Advanced sonar used in hunt for Avro Arrow models at bottom of Lake Ontario
Margaret Long made the drive from Paris, Ont., to check out the exploration on the shores of Lake Ontario. Her grandfather worked on the Avro Arrow program.
He died before she could meet him, but in her possession are documents marked “secret” that he had saved when the program was cancelled.
“Anything archeological, or anything historic or ancient even, has a sense of mystery about it and especially when everything was destroyed — there’s very little we know.”
The models are the last remains of the jet fighter program — planes and documents were destroyed when the program was cancelled by then-prime minister John Diefenbaker in 1959.
John Burzynski of OEX Recovery Group Inc., heads up the team looking for the Arrow models.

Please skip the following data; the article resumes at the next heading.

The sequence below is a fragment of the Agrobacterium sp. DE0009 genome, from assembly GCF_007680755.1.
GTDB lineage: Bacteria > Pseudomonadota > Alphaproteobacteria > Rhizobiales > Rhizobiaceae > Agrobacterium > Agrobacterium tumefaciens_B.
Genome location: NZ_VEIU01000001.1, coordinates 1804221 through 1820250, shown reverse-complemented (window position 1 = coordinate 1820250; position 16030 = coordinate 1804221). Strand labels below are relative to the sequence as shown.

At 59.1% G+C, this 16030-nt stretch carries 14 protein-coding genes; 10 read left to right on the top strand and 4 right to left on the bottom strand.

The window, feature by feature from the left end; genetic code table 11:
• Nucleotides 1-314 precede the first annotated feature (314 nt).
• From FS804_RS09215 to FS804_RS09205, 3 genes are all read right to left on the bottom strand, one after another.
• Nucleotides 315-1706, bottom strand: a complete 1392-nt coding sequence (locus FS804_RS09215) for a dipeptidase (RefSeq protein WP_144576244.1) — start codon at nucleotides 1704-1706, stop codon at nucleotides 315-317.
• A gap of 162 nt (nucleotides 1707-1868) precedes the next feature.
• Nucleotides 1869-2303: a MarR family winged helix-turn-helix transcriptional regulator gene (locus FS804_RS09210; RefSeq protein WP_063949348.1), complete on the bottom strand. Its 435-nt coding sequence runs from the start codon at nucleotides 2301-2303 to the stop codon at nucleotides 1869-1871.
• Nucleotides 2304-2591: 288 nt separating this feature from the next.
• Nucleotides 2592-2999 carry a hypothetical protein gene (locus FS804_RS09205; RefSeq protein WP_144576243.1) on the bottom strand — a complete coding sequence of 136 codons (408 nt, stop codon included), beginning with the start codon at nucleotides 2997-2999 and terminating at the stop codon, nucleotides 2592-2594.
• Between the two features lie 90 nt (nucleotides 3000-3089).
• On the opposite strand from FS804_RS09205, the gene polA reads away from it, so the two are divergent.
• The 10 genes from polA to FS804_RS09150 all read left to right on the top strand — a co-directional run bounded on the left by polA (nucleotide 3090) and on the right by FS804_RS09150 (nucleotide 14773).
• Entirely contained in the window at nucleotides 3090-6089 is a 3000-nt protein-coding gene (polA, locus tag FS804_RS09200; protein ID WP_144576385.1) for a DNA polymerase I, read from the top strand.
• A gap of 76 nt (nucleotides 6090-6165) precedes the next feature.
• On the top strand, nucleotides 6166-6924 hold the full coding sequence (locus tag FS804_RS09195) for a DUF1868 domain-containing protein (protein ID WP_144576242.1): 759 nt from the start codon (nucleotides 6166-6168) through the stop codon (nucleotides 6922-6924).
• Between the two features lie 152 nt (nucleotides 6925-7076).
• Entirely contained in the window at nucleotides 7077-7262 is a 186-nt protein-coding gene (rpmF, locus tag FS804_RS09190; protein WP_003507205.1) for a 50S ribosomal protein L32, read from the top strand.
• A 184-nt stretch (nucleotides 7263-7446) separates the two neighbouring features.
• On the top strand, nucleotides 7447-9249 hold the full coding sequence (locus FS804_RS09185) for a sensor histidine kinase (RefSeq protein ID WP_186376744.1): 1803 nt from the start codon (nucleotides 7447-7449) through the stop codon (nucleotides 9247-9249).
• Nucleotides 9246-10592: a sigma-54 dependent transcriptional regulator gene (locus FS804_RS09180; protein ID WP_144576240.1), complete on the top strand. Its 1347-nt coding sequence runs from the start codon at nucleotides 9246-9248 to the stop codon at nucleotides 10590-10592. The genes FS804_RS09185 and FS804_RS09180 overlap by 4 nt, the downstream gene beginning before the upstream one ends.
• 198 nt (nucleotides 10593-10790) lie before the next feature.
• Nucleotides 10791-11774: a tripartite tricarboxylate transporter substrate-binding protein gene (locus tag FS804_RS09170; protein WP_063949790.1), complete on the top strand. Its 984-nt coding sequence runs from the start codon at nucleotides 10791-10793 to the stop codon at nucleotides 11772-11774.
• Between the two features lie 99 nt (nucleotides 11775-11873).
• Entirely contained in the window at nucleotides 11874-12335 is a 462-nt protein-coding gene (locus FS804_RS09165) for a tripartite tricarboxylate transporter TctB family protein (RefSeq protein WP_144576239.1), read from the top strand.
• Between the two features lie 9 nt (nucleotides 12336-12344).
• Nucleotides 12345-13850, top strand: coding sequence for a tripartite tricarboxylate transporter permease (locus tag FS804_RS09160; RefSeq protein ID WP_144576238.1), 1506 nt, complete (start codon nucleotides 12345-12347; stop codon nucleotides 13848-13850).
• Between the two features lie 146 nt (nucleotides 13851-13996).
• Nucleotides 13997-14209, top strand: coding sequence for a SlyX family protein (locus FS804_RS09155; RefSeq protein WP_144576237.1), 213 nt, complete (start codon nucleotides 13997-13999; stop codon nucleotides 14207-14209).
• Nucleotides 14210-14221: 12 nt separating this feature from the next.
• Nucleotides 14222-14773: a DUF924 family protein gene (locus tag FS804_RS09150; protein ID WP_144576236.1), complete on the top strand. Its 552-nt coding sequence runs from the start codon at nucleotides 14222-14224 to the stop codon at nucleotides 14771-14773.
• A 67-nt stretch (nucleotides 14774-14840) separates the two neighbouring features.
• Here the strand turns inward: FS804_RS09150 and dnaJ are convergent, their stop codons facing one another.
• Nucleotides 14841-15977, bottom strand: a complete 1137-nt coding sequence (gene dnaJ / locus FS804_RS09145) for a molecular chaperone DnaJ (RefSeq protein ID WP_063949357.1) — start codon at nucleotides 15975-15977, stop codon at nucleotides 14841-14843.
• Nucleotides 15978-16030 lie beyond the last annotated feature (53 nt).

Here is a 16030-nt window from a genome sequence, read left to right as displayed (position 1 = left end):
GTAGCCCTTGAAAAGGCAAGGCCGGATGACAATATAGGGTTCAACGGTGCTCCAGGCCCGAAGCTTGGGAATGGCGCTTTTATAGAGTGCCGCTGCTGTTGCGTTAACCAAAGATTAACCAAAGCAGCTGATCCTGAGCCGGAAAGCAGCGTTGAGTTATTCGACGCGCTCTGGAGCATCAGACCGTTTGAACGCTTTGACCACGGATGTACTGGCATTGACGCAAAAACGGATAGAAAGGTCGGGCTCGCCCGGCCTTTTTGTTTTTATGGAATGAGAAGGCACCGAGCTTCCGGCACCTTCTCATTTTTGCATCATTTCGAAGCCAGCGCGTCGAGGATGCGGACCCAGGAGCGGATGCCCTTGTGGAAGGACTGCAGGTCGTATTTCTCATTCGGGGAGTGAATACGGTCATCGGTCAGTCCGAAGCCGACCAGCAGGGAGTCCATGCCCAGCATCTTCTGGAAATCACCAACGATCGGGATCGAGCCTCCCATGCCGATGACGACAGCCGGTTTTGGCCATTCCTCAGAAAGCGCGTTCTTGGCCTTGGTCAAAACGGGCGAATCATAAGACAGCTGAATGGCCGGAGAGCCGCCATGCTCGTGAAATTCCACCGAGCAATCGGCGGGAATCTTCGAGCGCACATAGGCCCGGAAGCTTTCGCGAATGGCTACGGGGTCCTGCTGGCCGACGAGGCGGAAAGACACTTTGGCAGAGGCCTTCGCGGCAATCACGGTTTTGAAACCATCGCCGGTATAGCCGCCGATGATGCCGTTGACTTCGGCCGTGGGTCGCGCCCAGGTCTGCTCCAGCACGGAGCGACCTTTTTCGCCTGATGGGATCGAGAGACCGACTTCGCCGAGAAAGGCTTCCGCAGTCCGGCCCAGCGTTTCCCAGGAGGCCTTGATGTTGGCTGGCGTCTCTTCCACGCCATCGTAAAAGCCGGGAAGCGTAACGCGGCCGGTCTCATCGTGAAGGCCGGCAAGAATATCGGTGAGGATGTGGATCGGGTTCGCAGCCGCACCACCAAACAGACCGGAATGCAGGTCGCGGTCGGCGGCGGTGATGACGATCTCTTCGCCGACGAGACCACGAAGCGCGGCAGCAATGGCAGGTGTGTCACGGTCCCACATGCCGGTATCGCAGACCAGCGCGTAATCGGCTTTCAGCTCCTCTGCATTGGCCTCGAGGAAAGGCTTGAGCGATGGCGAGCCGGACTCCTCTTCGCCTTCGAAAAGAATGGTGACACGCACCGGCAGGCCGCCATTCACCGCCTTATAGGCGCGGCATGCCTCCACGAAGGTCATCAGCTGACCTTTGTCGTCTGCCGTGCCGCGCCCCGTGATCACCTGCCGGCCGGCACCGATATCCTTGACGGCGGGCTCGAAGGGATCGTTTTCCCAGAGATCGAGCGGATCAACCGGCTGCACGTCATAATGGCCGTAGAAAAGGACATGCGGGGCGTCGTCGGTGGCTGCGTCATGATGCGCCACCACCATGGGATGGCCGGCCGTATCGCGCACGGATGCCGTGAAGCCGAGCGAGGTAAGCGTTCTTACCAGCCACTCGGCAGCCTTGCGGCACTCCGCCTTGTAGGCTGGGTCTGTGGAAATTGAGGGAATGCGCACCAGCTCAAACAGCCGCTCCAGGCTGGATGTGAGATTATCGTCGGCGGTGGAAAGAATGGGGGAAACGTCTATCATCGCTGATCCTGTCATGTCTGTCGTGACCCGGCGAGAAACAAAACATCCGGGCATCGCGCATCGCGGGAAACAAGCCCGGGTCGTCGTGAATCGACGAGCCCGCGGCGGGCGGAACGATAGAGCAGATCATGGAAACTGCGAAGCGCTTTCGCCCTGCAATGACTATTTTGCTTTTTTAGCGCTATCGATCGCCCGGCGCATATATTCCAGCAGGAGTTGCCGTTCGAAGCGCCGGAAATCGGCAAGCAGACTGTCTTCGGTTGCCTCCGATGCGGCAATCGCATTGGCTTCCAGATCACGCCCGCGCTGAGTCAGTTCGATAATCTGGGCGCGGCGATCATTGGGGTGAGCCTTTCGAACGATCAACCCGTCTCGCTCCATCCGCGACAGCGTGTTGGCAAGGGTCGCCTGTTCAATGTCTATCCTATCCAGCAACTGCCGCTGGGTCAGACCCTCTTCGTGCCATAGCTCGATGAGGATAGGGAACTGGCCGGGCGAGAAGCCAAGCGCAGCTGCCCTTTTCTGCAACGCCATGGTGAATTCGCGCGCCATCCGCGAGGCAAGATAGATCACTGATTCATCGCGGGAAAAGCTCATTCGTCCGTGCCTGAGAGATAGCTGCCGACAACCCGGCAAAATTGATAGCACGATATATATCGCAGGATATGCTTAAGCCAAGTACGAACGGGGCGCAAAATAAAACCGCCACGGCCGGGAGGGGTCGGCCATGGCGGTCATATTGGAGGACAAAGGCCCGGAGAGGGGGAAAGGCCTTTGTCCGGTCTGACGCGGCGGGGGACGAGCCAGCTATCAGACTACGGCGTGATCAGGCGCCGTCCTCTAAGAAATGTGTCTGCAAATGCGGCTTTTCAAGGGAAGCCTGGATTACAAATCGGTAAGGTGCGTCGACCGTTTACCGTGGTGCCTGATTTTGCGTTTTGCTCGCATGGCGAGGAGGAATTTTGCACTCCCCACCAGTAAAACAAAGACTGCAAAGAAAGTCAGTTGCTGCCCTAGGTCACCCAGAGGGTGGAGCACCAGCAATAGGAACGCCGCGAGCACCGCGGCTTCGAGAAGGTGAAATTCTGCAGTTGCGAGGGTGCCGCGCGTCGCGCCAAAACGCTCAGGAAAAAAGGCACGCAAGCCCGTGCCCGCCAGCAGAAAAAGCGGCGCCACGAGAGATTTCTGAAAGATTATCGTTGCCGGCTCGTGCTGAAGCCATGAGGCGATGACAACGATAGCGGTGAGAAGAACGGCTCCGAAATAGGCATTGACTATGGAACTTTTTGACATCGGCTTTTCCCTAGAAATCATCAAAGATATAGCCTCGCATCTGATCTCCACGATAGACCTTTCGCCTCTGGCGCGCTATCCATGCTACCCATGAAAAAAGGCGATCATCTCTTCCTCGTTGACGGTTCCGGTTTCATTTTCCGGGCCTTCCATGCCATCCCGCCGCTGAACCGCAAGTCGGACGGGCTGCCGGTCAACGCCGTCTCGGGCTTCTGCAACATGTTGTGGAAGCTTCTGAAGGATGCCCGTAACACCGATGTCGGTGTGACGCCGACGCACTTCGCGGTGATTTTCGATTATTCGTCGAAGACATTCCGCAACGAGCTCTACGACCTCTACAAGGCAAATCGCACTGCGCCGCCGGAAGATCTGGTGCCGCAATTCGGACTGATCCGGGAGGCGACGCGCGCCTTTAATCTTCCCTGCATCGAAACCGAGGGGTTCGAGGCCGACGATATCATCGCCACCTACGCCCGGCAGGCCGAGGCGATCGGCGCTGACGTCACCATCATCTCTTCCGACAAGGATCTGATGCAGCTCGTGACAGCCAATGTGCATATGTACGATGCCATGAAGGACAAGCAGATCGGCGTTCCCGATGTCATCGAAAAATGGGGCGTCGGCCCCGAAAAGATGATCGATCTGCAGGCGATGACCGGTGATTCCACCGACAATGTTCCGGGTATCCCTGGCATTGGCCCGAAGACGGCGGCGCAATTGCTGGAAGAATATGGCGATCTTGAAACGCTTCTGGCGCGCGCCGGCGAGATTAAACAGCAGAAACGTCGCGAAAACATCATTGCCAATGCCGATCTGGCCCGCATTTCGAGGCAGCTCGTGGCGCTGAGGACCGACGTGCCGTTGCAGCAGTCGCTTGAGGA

“What they were attempting to achieve with those models — they were trying to finalize the design of the wing frame to make sure that it would stay stable when eventually, they built the actual jet that flew.”
Burzynski is optimistic they’ll be successful, thanks in large part to something called Thunderfish Alpha.
It’s the product of Kraken Sonar, a company out of Newfoundland.
David Shea, the vice-president of engineering at Kraken says the unit will map 64 square kilometres of the lake bed.
“The technology we’re using, synthetic aperture sonar, is really the latest and greatest — it’s next generation sonar technology. The range and resolution we get out of our system by far exceeds anything previously used,” Shea said.
Even though the hunt for the Avro Arrow is still in its early stages, Burzynski says they’ve already found about 40 items of interest that bear further investigation.
Some of that work has begun with a ROV (remotely operated vehicle) to take video of the sites.
“We released a picture of a Velvet Glove missile, which was part of the Avro program at the time. Independently, they were testing air-to-air missiles.”
The OEX Recovery Group has pledged over $600,000 to the Canadian Aviation Space Museum and the National Air Force Museum in Trenton to cover the costs of exhibiting any artifacts the team discovers and recovers.
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